Boston Symphony Orchestra's Live Recording Of Busoni Piano Concerto To Be Released By Myrios Classic
Pianist Kirill Gerstein has long championed the music of Ferruccio Busoni (1866-1924), and this spring marks his most ambitious engagement with the composer's work-a live recording of Busoni's monumental Piano Concerto with the Boston Symphony Orchestra and men of the Tanglewood Festival Chorus, conducted by Sakari Oramo. The album, whose ties to Boston also extend to Mr. Gerstein and the composer himself, is released by Myrios Classics digitally on Friday, March 1 and on disc in North America on Friday, March 15. Pre-orders are currently available via Amazon.
Not only is the album a rare contribution to the discography of this concerto, known principally through only a handful of recordings, but it is the first recording of the work with an American orchestra since Garrick Ohlsson's landmark recording with the Cleveland Orchestra 30 years ago. The new album also offers insight into Busoni and his music through the inclusion of a deluxe, 88-page booklet containing rarely published photographs and documents from the Busoni archive at the Staatsbibliothek Berlin, as well as specially commissioned essays by leading Busoni scholars Albrecht Riethmüller and Larry Sitsky.
Mr. Gerstein says:
"It is perhaps the sheer scope of Ferruccio Busoni's artistic activities that has hindered his wider appreciation. The fame of his early Bach transcriptions overshadows his later visionary music. His compositions, views on musical aesthetics, and teaching strongly impacted the course of 20th-century music. Figures as diverse as Sibelius, Varèse, Schoenberg, and Kurt Weill credited him as a mentor. He foretold the development of electronic music and the use of microtonal scales. His efforts to champion composers of his time led to German premieres of compositions by Debussy, Elgar, R. Strauss, Sibelius, and others. As a performer, he was one of the greatest pianists to have ever played the instrument. Busoni's piano concerto is the summation and culmination of 19th-century Romantic piano writing. It further takes the genre of the concerto away from virtuosity for virtuosity's sake and fuses the piano and orchestra into a symphonic whole of Mahlerian proportions. To play this piece has been on my wish list ever since I first got my hands on the score some 25 years ago at a Boston library. The Busoni performances with the BSO and Sakari Oramo have been one of the highlights of my musical life, and I am delighted that a recording preserving that moment is now being released."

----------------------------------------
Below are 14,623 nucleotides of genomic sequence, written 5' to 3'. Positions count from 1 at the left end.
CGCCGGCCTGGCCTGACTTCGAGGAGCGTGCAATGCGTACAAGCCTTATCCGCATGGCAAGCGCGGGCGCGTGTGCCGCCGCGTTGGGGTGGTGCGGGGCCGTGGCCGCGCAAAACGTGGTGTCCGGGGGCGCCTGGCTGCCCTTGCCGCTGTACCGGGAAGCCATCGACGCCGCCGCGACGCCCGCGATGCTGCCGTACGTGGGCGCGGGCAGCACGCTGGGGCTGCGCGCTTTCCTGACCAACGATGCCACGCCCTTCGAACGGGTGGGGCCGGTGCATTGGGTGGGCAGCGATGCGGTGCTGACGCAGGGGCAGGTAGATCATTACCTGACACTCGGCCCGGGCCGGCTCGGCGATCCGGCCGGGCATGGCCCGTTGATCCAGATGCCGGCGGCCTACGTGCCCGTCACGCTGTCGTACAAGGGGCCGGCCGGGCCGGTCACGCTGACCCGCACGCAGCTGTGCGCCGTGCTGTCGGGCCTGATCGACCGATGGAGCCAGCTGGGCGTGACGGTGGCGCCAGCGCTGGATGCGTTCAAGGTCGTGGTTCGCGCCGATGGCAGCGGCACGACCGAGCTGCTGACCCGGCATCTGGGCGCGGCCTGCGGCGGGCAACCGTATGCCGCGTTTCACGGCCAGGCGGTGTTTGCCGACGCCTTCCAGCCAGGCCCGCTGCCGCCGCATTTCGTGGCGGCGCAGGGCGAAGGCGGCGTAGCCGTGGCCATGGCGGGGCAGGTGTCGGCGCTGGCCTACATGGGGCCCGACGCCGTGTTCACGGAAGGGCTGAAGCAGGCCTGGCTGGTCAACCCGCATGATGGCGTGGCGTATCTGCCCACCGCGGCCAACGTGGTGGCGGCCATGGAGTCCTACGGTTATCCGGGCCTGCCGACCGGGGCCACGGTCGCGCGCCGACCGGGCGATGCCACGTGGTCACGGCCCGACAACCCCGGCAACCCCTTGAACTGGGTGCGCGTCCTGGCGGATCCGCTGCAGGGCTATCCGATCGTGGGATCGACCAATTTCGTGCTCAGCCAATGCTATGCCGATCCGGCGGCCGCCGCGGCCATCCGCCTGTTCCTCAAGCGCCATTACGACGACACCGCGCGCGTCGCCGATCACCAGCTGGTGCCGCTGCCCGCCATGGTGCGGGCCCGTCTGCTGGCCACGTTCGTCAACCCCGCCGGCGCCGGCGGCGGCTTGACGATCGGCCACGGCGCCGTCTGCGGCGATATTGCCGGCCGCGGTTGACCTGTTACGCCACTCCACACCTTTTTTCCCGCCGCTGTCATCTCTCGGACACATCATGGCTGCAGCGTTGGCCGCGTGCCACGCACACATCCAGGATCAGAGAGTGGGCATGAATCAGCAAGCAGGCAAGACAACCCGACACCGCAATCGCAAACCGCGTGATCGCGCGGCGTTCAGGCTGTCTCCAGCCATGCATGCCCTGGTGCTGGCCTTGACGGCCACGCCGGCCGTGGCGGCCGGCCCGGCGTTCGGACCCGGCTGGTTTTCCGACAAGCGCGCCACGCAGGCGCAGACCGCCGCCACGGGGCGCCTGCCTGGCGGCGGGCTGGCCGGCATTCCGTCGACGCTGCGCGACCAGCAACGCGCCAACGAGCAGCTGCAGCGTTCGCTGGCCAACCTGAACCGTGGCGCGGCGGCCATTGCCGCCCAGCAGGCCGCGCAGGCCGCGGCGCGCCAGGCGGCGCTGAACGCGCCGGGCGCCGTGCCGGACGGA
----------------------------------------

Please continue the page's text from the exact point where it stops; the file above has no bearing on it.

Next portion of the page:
Due to its immense difficulty and scale, Busoni's Piano Concerto is rarely performed, and this live recording captures the first performance of the work in the BSO's 137-year history. Composed between 1902 and 1904, this five-movement work was premiered by the composer with future BSO Music Director Karl Muck and the Berlin Philharmonic at the Beethoven-Saal in Berlin on November 10, 1904. The concerto ends with a choral finale, whose text is a hymn to Allah from Adam Oehlenschläger's poem-drama Aladdin.
Ten years prior to the composition of the concerto, from 1891 to 1894, Busoni was based in the U.S., having initially traveled there to teach at the New England Conservatory of Music. He was drawn to Boston in part due to the presence of his friend and collaborator Arthur Nikisch, who was then Music Director of the BSO. Busoni's relationship with the BSO was the first he formed with an orchestra in the U.S., and this professional connection served as a springboard for many years of critically acclaimed performances around the country. Through these performances, which included four concert tours, he established a strong reputation in America.